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Ise-jingū's inner shrine is dedicated to the sun goddess, Amaterasu-Ōmikami, considered the ancestral goddess of the imperial family and guardian deity of the Japanese nation. Naikū is particularly revered because it houses the sacred mirror of the emperor, one of three imperial regalia – the other two are the sacred beads – at the Imperial Palace in Tokyo, and the sacred sword, at Atsuta-jingū in Nagoya).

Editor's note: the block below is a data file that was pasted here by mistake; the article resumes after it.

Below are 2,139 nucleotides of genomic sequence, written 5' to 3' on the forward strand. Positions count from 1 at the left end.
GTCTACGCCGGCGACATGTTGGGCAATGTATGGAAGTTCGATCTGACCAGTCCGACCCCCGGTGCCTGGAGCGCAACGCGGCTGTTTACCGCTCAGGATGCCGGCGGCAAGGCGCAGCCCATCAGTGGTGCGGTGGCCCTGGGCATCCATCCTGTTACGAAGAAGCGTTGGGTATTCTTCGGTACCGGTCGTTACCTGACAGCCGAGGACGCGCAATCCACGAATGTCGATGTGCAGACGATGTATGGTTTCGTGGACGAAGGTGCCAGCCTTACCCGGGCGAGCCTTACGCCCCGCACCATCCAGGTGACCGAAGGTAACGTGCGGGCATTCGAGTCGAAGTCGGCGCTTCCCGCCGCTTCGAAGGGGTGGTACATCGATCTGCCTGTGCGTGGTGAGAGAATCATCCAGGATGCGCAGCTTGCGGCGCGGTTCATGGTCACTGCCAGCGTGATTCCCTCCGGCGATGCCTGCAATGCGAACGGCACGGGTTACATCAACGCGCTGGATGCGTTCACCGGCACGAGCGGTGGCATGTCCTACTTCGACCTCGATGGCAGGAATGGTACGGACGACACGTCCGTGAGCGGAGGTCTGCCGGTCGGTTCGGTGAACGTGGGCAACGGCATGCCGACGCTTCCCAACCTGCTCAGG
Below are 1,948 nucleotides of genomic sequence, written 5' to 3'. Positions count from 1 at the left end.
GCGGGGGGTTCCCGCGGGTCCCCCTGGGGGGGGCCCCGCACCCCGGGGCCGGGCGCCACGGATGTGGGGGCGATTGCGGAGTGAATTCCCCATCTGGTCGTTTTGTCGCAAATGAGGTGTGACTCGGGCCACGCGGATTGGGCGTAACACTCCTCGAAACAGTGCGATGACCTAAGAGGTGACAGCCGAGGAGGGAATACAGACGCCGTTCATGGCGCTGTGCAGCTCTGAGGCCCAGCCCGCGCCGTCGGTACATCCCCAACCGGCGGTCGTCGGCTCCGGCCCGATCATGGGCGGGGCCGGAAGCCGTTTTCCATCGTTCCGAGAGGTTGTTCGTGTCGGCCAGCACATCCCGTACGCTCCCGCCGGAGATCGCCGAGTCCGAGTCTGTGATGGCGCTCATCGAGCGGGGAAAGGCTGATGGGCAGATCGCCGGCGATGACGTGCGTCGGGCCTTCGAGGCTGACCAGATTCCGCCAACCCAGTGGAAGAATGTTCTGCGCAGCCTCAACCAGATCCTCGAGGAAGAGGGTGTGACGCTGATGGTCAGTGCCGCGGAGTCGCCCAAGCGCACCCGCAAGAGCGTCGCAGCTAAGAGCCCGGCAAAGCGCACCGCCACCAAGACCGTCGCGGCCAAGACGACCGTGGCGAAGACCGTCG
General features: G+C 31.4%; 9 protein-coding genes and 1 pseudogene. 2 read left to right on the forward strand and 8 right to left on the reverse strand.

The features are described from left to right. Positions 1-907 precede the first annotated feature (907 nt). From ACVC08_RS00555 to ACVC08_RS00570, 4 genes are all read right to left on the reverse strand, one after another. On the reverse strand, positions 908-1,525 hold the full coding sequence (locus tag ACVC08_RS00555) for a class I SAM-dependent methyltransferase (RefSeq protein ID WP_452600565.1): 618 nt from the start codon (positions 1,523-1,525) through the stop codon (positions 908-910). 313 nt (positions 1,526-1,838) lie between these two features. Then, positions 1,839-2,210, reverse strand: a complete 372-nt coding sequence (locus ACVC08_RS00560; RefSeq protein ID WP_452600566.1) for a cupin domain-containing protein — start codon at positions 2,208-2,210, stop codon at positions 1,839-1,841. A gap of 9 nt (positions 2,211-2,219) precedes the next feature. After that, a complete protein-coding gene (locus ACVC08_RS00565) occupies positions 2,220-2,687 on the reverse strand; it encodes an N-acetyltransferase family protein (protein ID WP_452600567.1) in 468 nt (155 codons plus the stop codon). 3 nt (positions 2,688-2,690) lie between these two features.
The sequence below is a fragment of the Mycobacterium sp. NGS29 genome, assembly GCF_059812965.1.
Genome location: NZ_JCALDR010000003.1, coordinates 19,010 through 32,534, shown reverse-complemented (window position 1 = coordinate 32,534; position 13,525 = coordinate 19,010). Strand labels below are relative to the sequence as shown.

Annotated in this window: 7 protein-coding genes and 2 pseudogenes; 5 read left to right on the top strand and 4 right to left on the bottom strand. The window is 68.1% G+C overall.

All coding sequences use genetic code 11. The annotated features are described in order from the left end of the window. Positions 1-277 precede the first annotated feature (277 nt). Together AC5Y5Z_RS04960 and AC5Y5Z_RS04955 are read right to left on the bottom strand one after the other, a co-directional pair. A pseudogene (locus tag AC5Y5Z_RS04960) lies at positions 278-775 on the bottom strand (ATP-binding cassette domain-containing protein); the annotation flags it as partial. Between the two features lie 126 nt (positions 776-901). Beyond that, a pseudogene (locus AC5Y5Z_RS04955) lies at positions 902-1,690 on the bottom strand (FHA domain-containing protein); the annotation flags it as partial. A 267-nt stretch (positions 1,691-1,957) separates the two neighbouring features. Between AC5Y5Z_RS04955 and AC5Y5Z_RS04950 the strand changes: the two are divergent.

At the entrance to the precincts you'll cross the bridge Uji-bashi over the crystal-clear river Isuzu-gawa. The path continues along an avenue lined with towering cryptomeria trees, under several torii, to the Goshōden, the main shrine building (which is fenced off). Working your way back, pay a visit to some of the smaller shrines on the grounds, such as the Mishine-no-Mikura (where rice offered to the gods is stored), whose architecture resembles that of the off-limits main shrine.